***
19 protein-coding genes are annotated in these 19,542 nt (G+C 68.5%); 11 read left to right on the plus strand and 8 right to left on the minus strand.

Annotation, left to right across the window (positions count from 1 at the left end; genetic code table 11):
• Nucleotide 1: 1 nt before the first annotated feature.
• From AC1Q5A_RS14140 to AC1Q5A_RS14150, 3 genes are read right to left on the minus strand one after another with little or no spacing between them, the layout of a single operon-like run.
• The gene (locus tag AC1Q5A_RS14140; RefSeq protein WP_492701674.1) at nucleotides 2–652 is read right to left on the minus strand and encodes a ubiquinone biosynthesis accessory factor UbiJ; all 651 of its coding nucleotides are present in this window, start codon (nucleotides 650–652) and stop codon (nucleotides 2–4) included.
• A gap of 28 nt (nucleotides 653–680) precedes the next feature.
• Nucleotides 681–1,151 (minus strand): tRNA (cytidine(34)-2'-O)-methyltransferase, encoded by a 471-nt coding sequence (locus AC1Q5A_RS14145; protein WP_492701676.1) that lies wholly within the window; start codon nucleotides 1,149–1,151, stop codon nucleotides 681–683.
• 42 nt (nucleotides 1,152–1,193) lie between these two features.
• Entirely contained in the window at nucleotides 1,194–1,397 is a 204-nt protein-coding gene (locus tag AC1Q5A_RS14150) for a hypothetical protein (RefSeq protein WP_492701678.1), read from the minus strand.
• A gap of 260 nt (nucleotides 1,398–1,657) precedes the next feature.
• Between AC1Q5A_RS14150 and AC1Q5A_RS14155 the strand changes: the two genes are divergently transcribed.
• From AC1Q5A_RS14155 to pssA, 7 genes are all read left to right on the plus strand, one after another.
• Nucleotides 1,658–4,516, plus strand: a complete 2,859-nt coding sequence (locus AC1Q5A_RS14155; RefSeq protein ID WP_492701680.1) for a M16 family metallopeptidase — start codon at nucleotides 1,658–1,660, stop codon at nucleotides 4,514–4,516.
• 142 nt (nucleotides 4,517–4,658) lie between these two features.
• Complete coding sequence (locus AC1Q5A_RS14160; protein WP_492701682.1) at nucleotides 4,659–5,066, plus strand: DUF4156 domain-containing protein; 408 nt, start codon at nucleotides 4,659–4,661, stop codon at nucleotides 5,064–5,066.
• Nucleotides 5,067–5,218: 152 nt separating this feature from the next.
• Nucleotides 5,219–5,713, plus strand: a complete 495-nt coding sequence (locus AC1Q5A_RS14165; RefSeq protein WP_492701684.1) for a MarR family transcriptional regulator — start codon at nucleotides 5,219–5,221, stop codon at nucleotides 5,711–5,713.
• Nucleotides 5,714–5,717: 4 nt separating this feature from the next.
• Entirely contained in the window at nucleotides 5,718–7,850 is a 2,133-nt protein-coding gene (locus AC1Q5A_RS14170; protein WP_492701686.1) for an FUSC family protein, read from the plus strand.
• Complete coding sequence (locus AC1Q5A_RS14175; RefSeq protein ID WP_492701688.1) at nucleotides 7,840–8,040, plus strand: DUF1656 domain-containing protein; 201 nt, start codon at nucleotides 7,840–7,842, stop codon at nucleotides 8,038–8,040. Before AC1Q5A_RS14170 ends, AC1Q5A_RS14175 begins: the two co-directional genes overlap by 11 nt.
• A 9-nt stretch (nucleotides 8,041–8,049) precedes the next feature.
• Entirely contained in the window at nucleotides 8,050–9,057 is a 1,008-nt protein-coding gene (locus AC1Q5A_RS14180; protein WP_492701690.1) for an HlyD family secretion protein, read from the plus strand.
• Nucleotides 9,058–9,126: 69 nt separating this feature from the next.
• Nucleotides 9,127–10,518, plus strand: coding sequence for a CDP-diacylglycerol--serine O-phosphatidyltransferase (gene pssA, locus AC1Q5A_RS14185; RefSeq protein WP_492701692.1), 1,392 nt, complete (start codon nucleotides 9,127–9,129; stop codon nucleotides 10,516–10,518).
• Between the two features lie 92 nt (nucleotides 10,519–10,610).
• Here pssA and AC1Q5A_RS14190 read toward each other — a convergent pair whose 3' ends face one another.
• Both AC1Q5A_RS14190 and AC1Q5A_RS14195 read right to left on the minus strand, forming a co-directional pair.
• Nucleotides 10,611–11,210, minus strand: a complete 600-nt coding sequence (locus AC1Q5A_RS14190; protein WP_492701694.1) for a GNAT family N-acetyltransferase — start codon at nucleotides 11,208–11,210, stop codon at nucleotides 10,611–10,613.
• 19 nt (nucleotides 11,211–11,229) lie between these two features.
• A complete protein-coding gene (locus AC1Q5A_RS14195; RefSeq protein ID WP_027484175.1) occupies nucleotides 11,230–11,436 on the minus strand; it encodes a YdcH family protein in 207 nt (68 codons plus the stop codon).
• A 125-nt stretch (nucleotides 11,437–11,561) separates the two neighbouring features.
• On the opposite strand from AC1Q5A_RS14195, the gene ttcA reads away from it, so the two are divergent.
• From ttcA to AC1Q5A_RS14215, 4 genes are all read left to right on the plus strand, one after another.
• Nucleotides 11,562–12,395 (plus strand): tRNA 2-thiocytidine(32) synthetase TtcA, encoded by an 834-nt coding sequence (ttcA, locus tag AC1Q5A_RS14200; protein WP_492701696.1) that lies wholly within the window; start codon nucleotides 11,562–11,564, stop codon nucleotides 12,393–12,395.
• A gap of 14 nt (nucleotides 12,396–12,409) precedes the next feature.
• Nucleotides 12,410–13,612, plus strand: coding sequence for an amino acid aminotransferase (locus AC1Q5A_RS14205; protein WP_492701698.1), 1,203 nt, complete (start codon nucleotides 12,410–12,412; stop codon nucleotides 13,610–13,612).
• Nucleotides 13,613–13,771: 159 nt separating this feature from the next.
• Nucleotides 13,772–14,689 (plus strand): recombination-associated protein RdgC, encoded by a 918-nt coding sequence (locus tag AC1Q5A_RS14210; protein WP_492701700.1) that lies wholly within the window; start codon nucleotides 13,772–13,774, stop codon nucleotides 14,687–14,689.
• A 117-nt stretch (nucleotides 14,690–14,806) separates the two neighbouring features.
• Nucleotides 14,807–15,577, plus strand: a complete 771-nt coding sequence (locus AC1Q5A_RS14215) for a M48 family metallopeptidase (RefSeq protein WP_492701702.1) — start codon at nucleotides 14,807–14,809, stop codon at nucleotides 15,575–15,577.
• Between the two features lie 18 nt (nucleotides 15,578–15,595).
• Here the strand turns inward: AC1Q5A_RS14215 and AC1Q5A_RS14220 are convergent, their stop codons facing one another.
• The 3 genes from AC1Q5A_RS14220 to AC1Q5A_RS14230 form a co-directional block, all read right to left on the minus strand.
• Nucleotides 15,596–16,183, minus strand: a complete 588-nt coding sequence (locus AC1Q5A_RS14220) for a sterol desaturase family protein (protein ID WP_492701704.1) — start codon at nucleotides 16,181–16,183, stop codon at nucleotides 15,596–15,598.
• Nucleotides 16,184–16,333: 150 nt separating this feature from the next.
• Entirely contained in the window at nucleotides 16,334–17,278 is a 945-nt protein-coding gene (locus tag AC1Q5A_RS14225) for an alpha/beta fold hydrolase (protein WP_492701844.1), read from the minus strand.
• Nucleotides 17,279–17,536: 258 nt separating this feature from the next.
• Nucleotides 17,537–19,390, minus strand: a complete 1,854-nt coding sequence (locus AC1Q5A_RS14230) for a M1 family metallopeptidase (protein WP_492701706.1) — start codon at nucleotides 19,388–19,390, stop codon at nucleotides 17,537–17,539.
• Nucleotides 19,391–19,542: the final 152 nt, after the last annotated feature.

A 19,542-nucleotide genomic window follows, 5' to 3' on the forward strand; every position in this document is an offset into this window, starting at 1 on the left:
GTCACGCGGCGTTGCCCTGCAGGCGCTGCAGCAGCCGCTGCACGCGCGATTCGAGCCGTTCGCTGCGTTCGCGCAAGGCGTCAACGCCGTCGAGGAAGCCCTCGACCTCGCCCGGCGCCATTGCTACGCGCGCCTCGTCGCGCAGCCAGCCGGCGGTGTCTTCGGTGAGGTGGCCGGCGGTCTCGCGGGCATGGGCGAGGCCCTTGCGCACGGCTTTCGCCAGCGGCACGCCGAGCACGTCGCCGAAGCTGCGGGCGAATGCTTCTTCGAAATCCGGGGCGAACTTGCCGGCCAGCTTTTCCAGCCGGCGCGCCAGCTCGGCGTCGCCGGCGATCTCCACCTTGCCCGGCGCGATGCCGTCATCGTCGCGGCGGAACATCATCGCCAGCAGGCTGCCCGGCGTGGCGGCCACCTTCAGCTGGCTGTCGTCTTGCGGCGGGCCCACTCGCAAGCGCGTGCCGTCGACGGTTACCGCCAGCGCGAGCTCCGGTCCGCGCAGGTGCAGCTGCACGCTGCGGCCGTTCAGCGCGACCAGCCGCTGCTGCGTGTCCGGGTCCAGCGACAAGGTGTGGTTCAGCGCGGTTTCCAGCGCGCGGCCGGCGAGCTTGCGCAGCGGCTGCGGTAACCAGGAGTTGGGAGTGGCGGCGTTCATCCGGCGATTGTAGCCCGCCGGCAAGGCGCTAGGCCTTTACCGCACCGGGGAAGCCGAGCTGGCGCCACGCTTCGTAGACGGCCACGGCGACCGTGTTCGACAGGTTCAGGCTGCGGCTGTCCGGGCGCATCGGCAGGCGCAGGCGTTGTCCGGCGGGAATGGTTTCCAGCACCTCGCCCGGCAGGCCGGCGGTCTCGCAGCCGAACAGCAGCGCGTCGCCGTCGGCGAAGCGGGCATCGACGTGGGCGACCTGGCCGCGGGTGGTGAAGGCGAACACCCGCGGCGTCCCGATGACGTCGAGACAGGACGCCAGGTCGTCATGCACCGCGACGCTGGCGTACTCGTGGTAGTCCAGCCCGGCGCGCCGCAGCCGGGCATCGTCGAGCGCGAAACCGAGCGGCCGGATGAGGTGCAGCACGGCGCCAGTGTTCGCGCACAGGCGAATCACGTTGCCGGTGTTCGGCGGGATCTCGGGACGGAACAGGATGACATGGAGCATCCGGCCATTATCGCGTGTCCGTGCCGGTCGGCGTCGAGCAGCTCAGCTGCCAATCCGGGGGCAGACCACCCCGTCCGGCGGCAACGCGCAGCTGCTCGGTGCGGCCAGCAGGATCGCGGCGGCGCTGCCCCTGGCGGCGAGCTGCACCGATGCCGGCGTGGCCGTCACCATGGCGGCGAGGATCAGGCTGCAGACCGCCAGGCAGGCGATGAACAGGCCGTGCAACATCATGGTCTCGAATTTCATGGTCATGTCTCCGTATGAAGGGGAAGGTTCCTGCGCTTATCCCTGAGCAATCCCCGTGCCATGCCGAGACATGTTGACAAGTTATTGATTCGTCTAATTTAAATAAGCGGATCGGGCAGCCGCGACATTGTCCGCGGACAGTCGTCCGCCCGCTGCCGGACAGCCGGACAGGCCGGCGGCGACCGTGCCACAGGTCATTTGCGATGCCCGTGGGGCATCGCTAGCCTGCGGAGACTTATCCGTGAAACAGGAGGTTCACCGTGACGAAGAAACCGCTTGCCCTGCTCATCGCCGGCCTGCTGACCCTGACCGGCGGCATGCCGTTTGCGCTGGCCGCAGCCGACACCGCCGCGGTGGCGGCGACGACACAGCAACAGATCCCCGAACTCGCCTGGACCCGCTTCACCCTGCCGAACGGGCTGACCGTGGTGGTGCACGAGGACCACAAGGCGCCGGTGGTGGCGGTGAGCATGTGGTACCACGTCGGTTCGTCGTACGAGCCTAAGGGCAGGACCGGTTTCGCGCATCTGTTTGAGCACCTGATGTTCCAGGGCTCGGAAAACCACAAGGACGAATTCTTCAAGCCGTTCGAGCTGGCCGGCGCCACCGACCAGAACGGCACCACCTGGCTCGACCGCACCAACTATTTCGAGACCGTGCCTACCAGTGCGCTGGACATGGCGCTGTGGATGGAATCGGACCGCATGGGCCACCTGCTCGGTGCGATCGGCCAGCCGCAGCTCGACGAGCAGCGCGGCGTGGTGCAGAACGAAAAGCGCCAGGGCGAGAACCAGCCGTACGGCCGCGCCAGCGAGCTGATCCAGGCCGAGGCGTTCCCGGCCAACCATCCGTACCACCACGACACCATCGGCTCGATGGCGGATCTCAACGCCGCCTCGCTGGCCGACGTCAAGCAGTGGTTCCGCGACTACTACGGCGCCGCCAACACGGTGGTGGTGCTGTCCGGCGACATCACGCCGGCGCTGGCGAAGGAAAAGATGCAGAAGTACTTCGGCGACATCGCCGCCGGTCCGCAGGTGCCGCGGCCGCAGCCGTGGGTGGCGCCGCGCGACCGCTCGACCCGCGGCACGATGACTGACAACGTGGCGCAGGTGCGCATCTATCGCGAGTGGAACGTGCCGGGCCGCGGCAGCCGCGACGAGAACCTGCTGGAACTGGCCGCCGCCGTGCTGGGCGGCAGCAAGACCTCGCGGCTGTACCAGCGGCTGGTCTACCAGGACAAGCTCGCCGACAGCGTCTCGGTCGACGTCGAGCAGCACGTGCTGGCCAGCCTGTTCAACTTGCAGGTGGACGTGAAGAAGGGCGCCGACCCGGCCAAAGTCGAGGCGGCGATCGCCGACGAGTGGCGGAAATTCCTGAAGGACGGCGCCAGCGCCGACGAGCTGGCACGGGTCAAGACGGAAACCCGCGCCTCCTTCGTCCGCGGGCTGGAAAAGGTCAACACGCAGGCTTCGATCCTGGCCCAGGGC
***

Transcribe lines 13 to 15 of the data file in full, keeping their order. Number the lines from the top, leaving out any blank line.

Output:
• Nucleotides 1,658–4,516, plus strand: a complete 2,859-nt coding sequence (locus AC1Q5A_RS14155; RefSeq protein ID WP_492701680.1) for a M16 family metallopeptidase — start codon at nucleotides 1,658–1,660, stop codon at nucleotides 4,514–4,516.
• 142 nt (nucleotides 4,517–4,658) lie between these two features.
• Complete coding sequence (locus AC1Q5A_RS14160; protein WP_492701682.1) at nucleotides 4,659–5,066, plus strand: DUF4156 domain-containing protein; 408 nt, start codon at nucleotides 4,659–4,661, stop codon at nucleotides 5,064–5,066.